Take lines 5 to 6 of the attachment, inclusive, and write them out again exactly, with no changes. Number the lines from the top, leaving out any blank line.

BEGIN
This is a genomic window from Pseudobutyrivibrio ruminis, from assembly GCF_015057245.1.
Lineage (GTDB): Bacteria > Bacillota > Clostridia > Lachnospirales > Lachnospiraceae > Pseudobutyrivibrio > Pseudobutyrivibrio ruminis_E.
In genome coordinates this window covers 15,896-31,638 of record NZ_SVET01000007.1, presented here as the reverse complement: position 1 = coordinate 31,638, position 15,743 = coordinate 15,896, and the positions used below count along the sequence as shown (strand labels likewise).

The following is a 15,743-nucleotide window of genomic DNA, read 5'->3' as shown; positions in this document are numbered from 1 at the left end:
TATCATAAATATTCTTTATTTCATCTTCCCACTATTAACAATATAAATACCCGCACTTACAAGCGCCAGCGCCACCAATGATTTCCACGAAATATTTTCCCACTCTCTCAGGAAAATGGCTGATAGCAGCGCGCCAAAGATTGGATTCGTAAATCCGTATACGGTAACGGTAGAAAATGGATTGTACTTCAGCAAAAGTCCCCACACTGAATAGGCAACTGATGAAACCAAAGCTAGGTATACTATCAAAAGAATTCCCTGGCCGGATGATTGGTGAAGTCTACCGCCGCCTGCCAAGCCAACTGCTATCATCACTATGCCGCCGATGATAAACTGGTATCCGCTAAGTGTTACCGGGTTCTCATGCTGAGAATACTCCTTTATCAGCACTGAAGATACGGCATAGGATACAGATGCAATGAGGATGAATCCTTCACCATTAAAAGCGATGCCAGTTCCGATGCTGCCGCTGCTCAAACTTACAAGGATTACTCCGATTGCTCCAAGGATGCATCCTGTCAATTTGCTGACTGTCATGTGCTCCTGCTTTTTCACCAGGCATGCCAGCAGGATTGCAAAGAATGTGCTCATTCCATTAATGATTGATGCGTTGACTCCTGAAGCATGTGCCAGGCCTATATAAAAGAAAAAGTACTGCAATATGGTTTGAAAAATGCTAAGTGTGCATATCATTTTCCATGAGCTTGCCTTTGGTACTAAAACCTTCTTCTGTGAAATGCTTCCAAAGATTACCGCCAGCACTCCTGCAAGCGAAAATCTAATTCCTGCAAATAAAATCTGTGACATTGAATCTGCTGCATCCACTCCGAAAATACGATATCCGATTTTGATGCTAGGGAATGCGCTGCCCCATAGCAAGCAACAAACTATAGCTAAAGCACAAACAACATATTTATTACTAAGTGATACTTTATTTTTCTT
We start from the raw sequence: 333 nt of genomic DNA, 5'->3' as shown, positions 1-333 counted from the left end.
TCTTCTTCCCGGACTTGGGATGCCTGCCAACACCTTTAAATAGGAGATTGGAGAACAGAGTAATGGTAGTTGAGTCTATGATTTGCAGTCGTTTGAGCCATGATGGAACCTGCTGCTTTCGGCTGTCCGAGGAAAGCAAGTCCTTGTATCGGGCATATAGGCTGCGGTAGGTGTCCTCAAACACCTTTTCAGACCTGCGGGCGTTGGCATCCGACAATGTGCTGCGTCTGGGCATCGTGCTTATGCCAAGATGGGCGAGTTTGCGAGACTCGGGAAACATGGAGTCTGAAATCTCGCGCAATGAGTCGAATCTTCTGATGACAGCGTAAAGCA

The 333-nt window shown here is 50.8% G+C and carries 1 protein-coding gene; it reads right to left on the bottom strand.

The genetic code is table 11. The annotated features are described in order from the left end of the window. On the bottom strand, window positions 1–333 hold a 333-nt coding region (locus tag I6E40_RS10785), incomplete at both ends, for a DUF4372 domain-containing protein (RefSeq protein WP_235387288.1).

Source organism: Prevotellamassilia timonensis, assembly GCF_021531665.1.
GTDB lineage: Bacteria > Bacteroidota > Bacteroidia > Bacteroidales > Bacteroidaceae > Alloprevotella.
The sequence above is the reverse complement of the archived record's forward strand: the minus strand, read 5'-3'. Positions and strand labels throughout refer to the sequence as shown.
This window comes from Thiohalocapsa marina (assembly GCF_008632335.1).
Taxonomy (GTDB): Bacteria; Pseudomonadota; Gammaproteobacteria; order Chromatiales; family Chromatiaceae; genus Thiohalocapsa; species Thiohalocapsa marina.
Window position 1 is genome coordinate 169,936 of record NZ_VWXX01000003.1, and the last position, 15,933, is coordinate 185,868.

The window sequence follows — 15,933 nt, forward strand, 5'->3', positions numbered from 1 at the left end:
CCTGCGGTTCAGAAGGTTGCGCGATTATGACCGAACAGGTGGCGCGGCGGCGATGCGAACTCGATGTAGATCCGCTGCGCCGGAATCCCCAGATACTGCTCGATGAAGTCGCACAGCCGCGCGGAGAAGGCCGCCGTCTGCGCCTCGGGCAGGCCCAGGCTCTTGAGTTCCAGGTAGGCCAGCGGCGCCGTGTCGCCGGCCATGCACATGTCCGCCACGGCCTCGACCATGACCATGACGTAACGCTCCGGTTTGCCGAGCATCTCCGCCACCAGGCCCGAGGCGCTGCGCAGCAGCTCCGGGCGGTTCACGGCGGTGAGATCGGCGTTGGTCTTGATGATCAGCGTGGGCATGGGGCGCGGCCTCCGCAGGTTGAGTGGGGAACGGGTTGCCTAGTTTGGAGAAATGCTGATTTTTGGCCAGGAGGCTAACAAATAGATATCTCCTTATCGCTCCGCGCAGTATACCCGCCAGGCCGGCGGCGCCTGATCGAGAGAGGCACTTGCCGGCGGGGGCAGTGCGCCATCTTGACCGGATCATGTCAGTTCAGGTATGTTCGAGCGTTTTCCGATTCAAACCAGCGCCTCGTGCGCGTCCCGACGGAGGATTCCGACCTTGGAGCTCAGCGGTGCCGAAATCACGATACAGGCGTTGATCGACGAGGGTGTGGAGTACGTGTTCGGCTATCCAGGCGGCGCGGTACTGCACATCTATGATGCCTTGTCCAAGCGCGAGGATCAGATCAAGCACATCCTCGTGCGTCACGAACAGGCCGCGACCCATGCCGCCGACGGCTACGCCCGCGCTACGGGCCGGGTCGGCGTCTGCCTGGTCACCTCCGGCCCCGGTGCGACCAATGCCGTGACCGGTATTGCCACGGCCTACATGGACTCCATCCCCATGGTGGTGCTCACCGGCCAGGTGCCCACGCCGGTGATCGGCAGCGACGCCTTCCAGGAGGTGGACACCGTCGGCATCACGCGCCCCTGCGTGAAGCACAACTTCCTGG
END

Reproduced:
TATCATAAATATTCTTTATTTCATCTTCCCACTATTAACAATATAAATACCCGCACTTACAAGCGCCAGCGCCACCAATGATTTCCACGAAATATTTTCCCACTCTCTCAGGAAAATGGCTGATAGCAGCGCGCCAAAGATTGGATTCGTAAATCCGTATACGGTAACGGTAGAAAATGGATTGTACTTCAGCAAAAGTCCCCACACTGAATAGGCAACTGATGAAACCAAAGCTAGGTATACTATCAAAAGAATTCCCTGGCCGGATGATTGGTGAAGTCTACCGCCGCCTGCCAAGCCAACTGCTATCATCACTATGCCGCCGATGATAAACTGGTATCCGCTAAGTGTTACCGGGTTCTCATGCTGAGAATACTCCTTTATCAGCACTGAAGATACGGCATAGGATACAGATGCAATGAGGATGAATCCTTCACCATTAAAAGCGATGCCAGTTCCGATGCTGCCGCTGCTCAAACTTACAAGGATTACTCCGATTGCTCCAAGGATGCATCCTGTCAATTTGCTGACTGTCATGTGCTCCTGCTTTTTCACCAGGCATGCCAGCAGGATTGCAAAGAATGTGCTCATTCCATTAATGATTGATGCGTTGACTCCTGAAGCATGTGCCAGGCCTATATAAAAGAAAAAGTACTGCAATATGGTTTGAAAAATGCTAAGTGTGCATATCATTTTCCATGAGCTTGCCTTTGGTACTAAAACCTTCTTCTGTGAAATGCTTCCAAAGATTACCGCCAGCACTCCTGCAAGCGAAAATCTAATTCCTGCAAATAAAATCTGTGACATTGAATCTGCTGCATCCACTCCGAAAATACGATATCCGATTTTGATGCTAGGGAATGCGCTGCCCCATAGCAAGCAACAAACTATAGCTAAAGCACAAACAACATATTTATTACTAAGTGATACTTTATTTTTCTT
We start from the raw sequence: 333 nt of genomic DNA, 5'->3' as shown, positions 1-333 counted from the left end.